But are the Bowdoin and Middlebury administrations actually different in approach on those two issues (admissions standards and diversity) from, say, Amherst, Williams, or Wesleyan.

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    Re: Isn't anyone going to start a NESCAC 2017-2018 thread?

    The problem at Middlebury College runs far deeper than admissions policy. The movement against athletics, or “athletic privilege,” defined by those who prefer athletic programing not exist at all, came to a head at Middlebury in 2015. The anti-athletic student and administrative factions fail to recognize the importance of sport and athletics in society and in our daily lives.
    The United Nations has recognized the importance of sport. Ironically, about the same time that Middlebury was demeaning its student athletes in the article published and later becoming fodder for the Middlebury anti-sport movement, “It’s Actually Just a Game,” the United Nations was recognizing sport as so much more! On the second annual International Day of Sport for Development and Peace, April 15th, 2015, the United Nations wrote:
    “Sport has the power to help develop the potential of individuals, communities and nations,” … “On this International Day, let us pledge to strengthen the role that sport plays in communities around the world. We need to have everyone on the team.”
    Mr. Ban described the role sport plays in encouraging personal growth, eliminating gender barriers and building bridges across lines that might otherwise divide. He added that sport helps to create cultures where fundamental values such as equality, the acceptance of rules, mutual respect and fairness are appreciated.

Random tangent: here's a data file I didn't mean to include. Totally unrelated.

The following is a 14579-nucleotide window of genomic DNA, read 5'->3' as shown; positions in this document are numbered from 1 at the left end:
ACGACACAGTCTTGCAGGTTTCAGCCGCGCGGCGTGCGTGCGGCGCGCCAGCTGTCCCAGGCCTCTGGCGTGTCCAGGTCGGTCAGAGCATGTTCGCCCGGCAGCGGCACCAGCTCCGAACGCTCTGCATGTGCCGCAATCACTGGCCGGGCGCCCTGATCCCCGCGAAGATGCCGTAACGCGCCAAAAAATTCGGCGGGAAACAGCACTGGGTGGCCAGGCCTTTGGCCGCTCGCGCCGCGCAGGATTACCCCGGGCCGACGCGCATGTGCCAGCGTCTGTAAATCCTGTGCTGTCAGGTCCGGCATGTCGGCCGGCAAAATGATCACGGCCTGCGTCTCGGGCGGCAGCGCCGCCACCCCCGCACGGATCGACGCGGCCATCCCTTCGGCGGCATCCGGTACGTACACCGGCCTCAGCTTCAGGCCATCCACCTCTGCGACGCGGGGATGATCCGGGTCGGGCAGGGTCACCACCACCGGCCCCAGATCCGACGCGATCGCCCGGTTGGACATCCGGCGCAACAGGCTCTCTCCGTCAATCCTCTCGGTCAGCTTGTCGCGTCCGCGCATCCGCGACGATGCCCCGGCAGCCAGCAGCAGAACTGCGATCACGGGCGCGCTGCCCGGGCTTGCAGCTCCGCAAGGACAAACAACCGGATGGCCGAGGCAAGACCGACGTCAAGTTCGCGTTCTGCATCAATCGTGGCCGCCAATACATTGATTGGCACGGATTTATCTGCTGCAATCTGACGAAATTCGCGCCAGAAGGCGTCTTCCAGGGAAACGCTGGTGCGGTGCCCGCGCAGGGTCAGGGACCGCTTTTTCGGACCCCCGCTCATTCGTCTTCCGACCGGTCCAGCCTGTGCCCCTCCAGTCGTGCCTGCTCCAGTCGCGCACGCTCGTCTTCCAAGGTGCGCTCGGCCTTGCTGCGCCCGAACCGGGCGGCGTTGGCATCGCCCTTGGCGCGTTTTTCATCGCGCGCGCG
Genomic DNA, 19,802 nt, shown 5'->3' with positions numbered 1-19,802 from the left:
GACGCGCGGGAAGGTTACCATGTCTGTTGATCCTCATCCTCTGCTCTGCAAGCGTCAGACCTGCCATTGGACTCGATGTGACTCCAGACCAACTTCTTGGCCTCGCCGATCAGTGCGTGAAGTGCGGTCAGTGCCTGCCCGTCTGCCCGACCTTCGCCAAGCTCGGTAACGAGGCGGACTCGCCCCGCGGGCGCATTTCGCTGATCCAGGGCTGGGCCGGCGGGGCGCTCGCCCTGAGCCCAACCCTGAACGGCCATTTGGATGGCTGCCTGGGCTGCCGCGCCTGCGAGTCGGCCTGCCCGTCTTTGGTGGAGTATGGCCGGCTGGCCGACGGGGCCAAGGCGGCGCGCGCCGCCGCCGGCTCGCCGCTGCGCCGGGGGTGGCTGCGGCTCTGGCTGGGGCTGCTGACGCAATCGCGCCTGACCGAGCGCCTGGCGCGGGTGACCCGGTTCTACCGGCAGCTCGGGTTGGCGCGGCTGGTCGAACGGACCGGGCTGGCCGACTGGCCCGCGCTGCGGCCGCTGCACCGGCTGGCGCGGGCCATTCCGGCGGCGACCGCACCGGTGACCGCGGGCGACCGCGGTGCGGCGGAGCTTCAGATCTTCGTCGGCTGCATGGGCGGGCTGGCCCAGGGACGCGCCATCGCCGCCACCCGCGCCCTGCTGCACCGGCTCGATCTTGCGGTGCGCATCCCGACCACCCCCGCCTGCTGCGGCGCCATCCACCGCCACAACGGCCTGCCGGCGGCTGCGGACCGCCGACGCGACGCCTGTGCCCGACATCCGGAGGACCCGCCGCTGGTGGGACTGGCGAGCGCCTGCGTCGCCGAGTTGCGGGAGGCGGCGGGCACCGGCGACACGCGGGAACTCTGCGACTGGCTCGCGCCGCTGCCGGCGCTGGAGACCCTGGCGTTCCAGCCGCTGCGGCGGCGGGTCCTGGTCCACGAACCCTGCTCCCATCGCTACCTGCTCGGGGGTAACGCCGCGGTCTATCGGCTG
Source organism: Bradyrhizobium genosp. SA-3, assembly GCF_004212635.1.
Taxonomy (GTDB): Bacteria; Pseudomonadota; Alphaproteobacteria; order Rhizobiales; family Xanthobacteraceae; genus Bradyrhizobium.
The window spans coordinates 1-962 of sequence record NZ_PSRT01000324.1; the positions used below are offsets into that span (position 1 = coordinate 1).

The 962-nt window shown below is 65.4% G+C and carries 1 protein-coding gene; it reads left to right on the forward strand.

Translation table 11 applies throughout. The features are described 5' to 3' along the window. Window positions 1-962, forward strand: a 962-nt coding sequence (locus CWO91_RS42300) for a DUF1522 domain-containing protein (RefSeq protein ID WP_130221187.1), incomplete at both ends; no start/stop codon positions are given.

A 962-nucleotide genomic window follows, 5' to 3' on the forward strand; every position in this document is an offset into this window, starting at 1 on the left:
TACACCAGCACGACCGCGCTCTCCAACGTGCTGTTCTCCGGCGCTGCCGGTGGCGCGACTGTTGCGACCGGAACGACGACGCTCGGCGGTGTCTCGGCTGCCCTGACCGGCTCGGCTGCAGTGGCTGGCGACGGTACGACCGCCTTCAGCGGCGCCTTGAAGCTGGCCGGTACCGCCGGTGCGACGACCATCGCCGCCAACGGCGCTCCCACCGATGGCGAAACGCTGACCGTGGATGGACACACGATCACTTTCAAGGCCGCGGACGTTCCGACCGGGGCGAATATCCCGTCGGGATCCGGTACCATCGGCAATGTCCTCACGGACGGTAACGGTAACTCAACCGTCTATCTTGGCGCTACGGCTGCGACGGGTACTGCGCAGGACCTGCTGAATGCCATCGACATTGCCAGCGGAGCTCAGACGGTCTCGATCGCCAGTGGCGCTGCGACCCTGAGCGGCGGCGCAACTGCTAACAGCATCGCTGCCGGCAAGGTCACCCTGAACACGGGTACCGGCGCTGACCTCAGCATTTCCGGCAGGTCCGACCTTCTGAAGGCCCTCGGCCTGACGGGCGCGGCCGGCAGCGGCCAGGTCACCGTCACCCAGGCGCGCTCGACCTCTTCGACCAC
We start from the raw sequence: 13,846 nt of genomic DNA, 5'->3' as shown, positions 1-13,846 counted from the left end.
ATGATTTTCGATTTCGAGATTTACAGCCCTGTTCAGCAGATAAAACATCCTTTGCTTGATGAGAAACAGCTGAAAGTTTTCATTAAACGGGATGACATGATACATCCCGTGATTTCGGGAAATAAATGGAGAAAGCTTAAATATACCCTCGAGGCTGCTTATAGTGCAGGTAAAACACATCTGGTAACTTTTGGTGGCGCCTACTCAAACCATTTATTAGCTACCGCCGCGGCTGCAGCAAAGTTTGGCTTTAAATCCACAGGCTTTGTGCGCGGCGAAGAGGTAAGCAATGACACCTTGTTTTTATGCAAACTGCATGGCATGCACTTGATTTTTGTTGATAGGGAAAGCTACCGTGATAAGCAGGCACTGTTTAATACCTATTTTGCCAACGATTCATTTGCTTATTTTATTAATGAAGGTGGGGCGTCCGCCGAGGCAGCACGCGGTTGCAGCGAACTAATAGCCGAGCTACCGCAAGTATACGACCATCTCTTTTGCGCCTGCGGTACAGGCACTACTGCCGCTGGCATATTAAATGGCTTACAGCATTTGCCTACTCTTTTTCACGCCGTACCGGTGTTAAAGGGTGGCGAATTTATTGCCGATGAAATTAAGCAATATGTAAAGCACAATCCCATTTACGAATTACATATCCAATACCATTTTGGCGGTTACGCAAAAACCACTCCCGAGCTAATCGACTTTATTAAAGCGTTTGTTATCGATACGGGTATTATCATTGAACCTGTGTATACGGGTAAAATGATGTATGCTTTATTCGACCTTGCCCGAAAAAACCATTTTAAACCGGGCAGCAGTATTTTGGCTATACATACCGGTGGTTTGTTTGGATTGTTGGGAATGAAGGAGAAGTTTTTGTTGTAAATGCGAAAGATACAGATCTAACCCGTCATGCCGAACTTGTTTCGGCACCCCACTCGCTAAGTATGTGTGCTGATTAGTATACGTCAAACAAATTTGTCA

“It helps the more vulnerable groups in society, especially young people and persons with disabilities, to enjoy their human rights, including safe opportunities to engage in physical education programmes and sporting activities,” he said. “This contributes to their inclusion in society and increases their motivation to attend school.”
    The problem at Middlebury runs far deeper than Admissions, or coaching, or recruitment. Until Middlebury supports and fosters a culture that recognizes the life long commitment that athletes, even at the Div III level, make to be the best they can be at their sport, athletics at Middlebury will suffer. As long as student athletes cannot share the pride of any success with the college, athletic programs will suffer.
    Middlebury, develop the most culturally diverse and successful DIII athletic program in the country and be proud of it. Promote women’s sport and do it better than any other DIII program in the country. Be proud of all of your athletes and their accomplishments. Do all you can to help them be successful. Do this or cancel all of the programs entirely and allow the student athletes to study and compete at a college that is proud of them and their accomplishments.

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    Re: Isn't anyone going to start a NESCAC 2017-2018 thread?

    So I know the NESCAC is composed of some of the highest ranked and most prestigious liberal arts schools in the country, but it also seems to be the spearhead of everything wrong in higher education today. From Middlebury students assaulting speakers to Williams cancelling speeches at an ironically named "Uncomfortable Learning" lecture series, to now the "anti-athletics" movement. How do you older alums feel about this?

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    Quote Originally Posted by NU Pastime View Post
    So I know the NESCAC is composed of some of the highest ranked and most prestigious liberal arts schools in the country, but it also seems to be the spearhead of everything wrong in higher education today. From Middlebury students assaulting speakers to Williams cancelling speeches at an ironically named "Uncomfortable Learning" lecture series, to now the "anti-athletics" movement. How do you older alums feel about this?